OK, so I wore this project today (I finished sewing it yesterday afternoon). One of my friends, whose little boy is in my son’s preschool class, commented on my shirt this morning, so of course I had to tell her everything about it. Because I’m kind of an open book. I told her it came from the boys’ section and that it would be showing up on the blog today since I just redid it yesterday. She said she was at Gap recently, and she was trying on jeans and the sales guy said, conspiratorially, “You should get your jeans in the little girls’ section – they’re cheaper.” My friend thought it was a little odd, but I told her I totally would do it. Of course, I’m super cheap. (Obviously. I mean, I have posted all my cheapskate thrifting adventures on a blog for the world to see.)
So here’s where it started – a cute chambray-ish oxford shirt, thrifted from the boys’ section. I love the color, and I love that it’s a longer shirt – perfect for layering. But even being a boys’ size, it was not quite right – a little too boxy still – so I set out to make it more fitted. Again, this is another project I would not have attempted a month ago, but I’ve come a long way since starting 31 Days.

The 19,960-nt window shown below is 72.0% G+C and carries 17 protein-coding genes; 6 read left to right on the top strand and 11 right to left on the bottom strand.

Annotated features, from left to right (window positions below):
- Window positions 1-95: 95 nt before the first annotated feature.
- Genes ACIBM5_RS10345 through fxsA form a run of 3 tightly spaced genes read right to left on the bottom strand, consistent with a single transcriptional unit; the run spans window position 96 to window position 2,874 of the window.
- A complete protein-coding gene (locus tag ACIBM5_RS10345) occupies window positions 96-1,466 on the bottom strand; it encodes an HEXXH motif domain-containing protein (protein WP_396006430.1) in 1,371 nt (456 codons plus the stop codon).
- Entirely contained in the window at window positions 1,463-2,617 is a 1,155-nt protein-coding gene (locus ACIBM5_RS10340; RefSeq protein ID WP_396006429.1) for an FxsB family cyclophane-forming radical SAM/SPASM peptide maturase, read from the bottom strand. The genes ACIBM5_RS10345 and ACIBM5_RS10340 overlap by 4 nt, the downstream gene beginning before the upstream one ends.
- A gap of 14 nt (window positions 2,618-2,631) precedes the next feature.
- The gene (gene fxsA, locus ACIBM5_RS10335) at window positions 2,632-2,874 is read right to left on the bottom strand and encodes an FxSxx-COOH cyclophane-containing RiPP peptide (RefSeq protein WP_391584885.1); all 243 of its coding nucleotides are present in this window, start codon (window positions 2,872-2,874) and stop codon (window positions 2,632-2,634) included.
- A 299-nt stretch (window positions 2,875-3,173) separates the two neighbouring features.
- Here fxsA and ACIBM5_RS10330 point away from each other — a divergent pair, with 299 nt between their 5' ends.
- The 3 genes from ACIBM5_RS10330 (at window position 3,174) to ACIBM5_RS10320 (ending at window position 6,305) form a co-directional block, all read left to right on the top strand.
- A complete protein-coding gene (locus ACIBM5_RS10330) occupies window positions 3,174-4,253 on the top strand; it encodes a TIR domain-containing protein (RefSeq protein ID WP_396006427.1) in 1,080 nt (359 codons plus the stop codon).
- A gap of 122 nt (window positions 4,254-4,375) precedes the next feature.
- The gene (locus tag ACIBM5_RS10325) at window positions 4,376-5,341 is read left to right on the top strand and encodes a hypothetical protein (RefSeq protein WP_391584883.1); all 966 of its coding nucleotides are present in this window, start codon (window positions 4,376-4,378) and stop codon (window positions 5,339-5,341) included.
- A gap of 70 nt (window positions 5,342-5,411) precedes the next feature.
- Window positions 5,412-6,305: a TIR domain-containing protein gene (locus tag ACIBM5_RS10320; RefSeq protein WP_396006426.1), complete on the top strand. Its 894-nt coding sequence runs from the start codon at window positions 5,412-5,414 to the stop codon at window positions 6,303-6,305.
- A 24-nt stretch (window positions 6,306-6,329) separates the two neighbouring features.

So I put the shirt on inside out and buttoned it. (I’m not gonna lie, it’s tricky to button a shirt inside out.) Then I pinched in one side and used chalk to mark it under the arm and at 3 other points along the side. (Blue chalk is hard to see on a blue shirt.)
I took the shirt off and measured the location of these marks to mark the other side in the same places.
Then I used a straight edge to connect the marks. (Connect the dots, la-la-la. Please tell me I’m not the only person who hears that song every time someone says connect the dots.) Obviously, bodies are not very angular, so I made free-hand curves where there were angles, making sure they were the same on both sides. Where the sides meet the sleeves, I was taking in about half an inch, so I continue marking down the sleeve a little bit with a taper. Keeping the taper VERY gradual keeps the sleeve from looking wonky later.
Then I used my sewing machine to stitch it up. I cut away the excess fabric and pressed open the seam. (Yes, I know, I’m an ironing convert now.)
Here’s a before-and-after comparison. Small adjustment, HUGE difference in how it looks.
And I can tuck it in without the extra fabric bunching up. Being able to tailor boys’ (or men’s) shirts is an exciting accomplishment – there’s a whole new world of thrifing possibilities! (Or I could start with Husband’s closet….)